If you're new to JavaScript (or it's been a while since you looked at array iteration in JavaScript), you probably want to understand all the options that are available to you.

NOTE: This article assumes a familiarity with ES6 arrow functions and the let keyword.

Old School

One of the first concepts taught with arrays is iteration - looping through each element in the array. Historically, this has been done in JavaScript using a standard for loop.

    let array = ["a", "b", "c"];
    for (let index = 0; index < array.length; ++index) {
        let element = array[index];

If you don't want to be bothered with the index variable and boundary condition checking, you can use the forEach method.

    let array = ["a", "b", "c"];
    array.forEach(element => {

New School

This is how things were done for a long time, but ES6 added a new for...of statement:

    let array = ["a", "b", "c"];
    for (let element of array) {

The new statement provides a simpler approach to iterating over the elements in the array. Using for...of, you don't need to worry about the index variable or the array boundaries and you also don't need the additional function that's required by forEach. But what if you want the index value for each element?

    let array = ["a", "b", "c"];
    for (let [index, element] of array.entries()) {
        console.log(index, element);

For each element in your array, the entities function will generate another array containing the element's index position and a reference to the element. The example above uses destructuring to assign those values to the index and element variables.


Although they are not new, JavaScript provides three higher-order functions for iterating over arrays: filter, map, and reduce. All three functions operate on an existing array and repackage it's elements in some way.


The filter function provides a way to selectively remove elements from an array by evaluating each element and generating a boolean result. Let's say we have a list of names that we want to filter so it only includes people whose name begins with "J". We could use a standard "old-school" loop.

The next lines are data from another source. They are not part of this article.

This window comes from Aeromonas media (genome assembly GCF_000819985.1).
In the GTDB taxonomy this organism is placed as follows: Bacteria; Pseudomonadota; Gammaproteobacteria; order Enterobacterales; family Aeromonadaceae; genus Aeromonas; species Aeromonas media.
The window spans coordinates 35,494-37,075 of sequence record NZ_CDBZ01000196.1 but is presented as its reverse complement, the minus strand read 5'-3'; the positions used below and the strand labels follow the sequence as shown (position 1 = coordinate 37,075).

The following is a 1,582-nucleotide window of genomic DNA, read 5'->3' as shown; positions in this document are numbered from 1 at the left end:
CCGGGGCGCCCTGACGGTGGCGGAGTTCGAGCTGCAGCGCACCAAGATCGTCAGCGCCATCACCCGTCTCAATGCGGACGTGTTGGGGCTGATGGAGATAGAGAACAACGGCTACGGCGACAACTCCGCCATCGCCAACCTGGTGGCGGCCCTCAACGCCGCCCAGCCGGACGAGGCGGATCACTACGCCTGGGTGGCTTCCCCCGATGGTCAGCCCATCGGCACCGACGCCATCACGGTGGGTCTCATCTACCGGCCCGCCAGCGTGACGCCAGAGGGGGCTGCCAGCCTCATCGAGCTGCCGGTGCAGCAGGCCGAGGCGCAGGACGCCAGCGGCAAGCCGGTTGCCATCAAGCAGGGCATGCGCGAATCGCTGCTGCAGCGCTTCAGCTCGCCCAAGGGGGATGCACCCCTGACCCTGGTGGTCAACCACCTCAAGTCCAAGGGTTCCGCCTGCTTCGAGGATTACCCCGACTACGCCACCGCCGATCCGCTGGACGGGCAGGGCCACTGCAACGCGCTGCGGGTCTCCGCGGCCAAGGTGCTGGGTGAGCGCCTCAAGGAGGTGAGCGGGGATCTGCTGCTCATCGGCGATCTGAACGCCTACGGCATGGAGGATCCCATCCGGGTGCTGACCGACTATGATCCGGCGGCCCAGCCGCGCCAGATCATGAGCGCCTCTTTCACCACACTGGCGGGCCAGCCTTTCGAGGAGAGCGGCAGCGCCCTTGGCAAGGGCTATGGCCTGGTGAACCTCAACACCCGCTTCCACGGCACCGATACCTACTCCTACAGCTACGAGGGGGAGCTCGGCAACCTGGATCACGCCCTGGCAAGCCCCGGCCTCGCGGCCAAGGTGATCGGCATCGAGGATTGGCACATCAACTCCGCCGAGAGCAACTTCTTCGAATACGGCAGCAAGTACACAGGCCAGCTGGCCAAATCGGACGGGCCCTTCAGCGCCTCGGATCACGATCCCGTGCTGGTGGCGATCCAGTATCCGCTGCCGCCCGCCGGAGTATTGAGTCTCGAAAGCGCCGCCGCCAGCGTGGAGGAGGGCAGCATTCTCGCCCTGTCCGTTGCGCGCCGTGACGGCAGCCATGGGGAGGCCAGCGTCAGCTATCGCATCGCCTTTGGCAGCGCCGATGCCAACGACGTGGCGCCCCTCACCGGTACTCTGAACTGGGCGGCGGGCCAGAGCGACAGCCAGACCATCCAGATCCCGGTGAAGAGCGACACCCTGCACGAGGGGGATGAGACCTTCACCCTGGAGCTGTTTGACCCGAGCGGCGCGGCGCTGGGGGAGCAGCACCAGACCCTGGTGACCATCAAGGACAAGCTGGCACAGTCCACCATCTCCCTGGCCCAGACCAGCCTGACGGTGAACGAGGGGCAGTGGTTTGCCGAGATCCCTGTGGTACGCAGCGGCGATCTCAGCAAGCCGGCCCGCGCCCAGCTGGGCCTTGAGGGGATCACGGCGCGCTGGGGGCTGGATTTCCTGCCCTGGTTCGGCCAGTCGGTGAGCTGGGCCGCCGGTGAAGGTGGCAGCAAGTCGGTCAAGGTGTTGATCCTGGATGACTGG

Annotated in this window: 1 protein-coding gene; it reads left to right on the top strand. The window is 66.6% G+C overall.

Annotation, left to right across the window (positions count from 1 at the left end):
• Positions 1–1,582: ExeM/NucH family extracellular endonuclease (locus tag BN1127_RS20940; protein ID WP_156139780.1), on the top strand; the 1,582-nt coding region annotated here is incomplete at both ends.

let names = ["Amy", "Fred", "John", "Jill", "Kim", "Steve", "Ted"];
    for (let index = names.length - 1; index >= 0; --index) {
        if (!names[index].startsWith("J")) {
            names.splice(index, 1);

Using the filter function, we can provide a much simpler solution. We call the filter function using our array, and pass a function that evaluates a single element and returns true if the element should remain in the array or false if the element should be removed (filtered). The function will be called once for each element in the array.

    let names = ["Amy", "Fred", "John", "Jill", "Kim", "Steve", "Ted"];
    names = names.filter(name => name.startsWith("J"));

Not only is the second method simpler, it also avoids fussing with the logic that looped through our first array backwards to avoid problems with removing elements while also iterating the array.


The map function allows us to transform each element in the array into a new element in another array. For example, we could take our list of names and transform each element into an HTML list item. First, we'll go old-school.